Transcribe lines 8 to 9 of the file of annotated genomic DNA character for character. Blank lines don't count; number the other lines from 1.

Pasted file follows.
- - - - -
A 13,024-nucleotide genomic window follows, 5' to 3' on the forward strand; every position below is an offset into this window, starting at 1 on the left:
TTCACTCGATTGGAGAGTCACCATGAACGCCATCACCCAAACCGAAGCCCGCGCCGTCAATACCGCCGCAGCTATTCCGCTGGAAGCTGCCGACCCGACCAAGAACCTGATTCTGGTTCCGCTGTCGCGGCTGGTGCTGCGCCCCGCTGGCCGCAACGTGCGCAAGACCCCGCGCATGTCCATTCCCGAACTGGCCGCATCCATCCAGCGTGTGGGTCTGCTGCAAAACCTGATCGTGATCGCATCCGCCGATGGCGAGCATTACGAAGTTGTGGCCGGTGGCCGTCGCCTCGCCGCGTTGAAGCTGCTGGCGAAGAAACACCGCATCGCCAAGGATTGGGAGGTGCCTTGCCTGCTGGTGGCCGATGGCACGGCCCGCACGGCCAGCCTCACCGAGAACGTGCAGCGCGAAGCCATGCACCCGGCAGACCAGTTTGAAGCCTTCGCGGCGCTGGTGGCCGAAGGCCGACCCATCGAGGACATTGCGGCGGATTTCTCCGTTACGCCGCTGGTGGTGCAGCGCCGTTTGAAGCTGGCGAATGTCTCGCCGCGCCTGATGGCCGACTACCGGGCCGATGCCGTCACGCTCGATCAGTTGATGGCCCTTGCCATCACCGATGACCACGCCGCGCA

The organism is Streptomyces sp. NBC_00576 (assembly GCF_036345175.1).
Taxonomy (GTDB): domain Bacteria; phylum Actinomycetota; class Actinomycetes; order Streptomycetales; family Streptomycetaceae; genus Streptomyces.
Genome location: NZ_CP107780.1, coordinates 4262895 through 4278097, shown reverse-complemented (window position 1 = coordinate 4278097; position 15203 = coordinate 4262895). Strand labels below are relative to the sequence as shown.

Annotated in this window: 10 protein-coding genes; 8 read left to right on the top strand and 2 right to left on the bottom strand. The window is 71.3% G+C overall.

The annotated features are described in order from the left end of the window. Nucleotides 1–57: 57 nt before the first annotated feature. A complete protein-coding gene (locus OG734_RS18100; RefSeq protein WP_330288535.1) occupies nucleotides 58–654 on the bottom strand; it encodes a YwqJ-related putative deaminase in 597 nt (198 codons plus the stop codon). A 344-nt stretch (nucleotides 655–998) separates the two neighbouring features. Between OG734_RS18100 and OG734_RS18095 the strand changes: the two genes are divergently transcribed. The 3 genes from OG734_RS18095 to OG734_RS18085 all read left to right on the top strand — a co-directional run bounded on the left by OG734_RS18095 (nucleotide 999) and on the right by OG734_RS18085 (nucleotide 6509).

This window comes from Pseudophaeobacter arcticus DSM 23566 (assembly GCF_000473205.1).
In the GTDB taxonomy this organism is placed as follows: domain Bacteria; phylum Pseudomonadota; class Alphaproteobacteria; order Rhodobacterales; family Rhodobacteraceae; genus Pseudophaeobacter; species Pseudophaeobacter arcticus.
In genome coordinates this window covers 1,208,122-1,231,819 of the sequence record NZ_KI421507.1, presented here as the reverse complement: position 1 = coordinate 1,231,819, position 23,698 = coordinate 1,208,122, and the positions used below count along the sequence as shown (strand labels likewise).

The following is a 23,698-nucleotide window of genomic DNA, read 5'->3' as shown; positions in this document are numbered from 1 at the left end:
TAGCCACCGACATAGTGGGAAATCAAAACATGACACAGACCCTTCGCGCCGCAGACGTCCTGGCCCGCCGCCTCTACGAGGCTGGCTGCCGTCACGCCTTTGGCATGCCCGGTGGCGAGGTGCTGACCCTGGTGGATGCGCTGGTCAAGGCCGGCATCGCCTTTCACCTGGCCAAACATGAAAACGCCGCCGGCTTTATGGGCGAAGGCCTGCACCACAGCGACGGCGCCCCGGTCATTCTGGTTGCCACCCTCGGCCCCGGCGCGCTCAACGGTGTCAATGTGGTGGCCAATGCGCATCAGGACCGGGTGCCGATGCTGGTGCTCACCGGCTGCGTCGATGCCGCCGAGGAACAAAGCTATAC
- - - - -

This window comes from Pseudophaeobacter arcticus DSM 23566 (assembly GCF_000473205.1).
In the GTDB taxonomy this organism is placed as follows: domain Bacteria; phylum Pseudomonadota; class Alphaproteobacteria; order Rhodobacterales; family Rhodobacteraceae; genus Pseudophaeobacter; species Pseudophaeobacter arcticus.